Financial disclosure in divorce proceedings

July 18, 2021 | 5 minutes

Divorce is a process, beset by other processes. One of these (after you have agreed, amicably, of course, about residence and contact arrangements for the children of the family), is the process of dividing the assets acquired during the marriage.  Whilst differing guidance applies depending on the length of the marriage and other factors, the emphasis on any such division is that it is fair. The Court can (and will) refuse to ratify any financial agreements that do not provide such settlement to either of the parties.  

The bedrock of disclosure is the Affidavit of Means (AoM), a sworn document in which each party sets out their assets, income, and liabilities.  The couple divorcing will agree to exchange AoMs on a set date, giving each side time to review the financial position of the other spouse.

It is important to understand that the other side (and the Court) must have full disclosure of finances to ensure a fair and realistic settlement.  The AoM must be a true picture of all your assets and liabilities, wherever they are held in the world. 

  • Do seek independent legal advice, especially if your finances are especially high-value and complex.
  • Do complete the AoM fully.  No-one us helped by the phrases “to follow” or “unknown”.
  • Do agree to obtain a valuation of any properties you own – if in doubt, you can each instruct an estate agent, or instruct an agent jointly.
  • Do make sure that you have your ducks in a row – paperwork such as bank statements, mortgage statements, loan agreements, credit card statements and pay slips.  The more orderly your supporting disclosure, the clearer your position will be.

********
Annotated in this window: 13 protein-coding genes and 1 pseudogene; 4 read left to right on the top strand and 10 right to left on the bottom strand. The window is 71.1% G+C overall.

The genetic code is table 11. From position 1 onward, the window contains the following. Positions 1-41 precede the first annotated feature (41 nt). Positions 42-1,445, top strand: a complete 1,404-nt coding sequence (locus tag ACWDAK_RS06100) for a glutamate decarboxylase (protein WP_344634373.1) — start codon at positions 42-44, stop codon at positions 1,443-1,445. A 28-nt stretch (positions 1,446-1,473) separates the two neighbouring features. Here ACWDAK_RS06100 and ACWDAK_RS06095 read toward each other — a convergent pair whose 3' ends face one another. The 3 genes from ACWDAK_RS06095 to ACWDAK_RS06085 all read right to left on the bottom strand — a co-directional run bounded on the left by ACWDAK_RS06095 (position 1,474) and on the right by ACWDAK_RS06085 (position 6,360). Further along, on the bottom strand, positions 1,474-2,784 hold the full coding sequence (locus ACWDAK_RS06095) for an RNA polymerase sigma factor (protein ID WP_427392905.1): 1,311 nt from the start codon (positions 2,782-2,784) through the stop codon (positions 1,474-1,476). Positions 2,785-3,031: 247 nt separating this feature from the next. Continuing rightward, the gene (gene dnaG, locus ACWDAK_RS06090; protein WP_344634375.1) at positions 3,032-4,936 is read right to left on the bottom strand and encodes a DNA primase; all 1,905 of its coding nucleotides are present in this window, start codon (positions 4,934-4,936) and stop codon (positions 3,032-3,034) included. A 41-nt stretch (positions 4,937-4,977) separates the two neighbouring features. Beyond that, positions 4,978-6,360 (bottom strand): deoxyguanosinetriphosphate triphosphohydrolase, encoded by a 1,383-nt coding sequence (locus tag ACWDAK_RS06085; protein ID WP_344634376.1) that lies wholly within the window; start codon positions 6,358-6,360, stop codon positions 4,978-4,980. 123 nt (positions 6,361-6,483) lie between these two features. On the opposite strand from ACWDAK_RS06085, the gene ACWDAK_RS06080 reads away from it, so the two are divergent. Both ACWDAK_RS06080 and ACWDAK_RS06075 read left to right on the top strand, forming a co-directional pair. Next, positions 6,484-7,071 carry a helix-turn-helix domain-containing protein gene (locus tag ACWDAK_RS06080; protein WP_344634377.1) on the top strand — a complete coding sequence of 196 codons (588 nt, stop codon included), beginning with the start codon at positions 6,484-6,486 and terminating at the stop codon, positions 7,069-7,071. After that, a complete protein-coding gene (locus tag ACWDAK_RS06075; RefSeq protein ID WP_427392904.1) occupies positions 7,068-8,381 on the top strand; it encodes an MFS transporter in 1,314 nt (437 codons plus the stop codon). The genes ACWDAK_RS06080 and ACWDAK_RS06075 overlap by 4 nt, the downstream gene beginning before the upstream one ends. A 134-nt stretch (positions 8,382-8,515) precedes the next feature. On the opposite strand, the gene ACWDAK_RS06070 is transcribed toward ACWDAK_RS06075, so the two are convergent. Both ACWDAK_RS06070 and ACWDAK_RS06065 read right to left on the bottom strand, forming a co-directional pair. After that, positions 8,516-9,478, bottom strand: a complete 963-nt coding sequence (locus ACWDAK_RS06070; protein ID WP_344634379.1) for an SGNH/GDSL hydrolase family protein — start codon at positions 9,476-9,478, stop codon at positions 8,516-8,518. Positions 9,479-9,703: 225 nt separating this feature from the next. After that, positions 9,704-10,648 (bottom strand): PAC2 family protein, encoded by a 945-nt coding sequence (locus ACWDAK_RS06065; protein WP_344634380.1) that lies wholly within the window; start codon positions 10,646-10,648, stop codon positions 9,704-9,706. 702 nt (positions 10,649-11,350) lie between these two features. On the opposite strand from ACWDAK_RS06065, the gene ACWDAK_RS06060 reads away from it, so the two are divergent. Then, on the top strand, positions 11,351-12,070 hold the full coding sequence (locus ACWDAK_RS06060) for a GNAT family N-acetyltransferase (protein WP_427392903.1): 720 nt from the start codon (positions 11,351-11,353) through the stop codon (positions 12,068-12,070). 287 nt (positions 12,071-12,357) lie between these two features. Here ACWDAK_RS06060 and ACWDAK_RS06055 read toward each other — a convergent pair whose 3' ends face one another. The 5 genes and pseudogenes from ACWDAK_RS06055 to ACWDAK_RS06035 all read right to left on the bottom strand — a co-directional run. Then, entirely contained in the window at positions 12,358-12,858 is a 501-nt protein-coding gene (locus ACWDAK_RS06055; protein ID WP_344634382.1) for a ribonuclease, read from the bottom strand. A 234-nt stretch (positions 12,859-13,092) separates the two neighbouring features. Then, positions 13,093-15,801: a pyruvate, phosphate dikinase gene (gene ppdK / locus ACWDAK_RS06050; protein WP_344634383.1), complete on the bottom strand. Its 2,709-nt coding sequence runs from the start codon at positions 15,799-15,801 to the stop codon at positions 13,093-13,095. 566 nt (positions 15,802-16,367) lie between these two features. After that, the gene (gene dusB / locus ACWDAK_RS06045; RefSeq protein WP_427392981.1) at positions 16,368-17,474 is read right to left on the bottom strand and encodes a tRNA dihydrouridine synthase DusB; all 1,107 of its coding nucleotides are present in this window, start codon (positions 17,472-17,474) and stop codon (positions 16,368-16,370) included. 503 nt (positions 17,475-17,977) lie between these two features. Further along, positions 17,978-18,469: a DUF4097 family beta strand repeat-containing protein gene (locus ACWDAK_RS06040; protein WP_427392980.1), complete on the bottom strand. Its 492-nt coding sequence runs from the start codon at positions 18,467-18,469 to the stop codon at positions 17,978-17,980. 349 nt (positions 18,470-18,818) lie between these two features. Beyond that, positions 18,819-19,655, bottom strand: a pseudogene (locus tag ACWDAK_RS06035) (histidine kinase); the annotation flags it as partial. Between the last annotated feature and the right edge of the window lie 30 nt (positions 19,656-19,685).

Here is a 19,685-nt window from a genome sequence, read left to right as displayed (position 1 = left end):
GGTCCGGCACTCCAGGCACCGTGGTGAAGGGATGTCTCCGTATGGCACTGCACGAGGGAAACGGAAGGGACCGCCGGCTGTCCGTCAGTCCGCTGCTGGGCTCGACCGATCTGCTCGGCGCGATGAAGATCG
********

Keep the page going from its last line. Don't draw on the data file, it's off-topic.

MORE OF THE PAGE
• Do talk to your lawyer about mediation and financial dispute resolution as alternatives to the Court process.
  • Do remember that the Court can re-consider matters afresh if there has, since finances were agreed, been a “material change of circumstances”.  This can arise from an unexpected loss of employment, to receiving an inheritance, or if one of the parties become seriously ill.
  • Don’t add to your legal bills by giving your lawyer an unsorted pile of documents – put them into order first.
  • Don’t forget that ownership of properties can be checked with the Jersey and English land registries.  
  • Don’t obfuscate. Spreadsheets and financial reports should be clear and accurate.
  • Don’t forget to tell the Income Tax Office, and Social Security, if you are separating.
  • Don’t forget that the Court can re-open financial disclosure if one of the parties has been found to have hidden assets, or “forgotten” to disclose them. 
  • Don’t compare your divorce process and matrimonial finances with others – every divorce is different. 

Above all, do try and stay amicable and calm. If financial disclosure is conducted properly and honestly, then it does not have to be a painful or confusing process.  Believe it or not, lawyers are here to help you resolve matters, so that you can move on to the next stage of your life. 

Chris Hillier is a Partner and Head of Family Law at Ingram Advocates.

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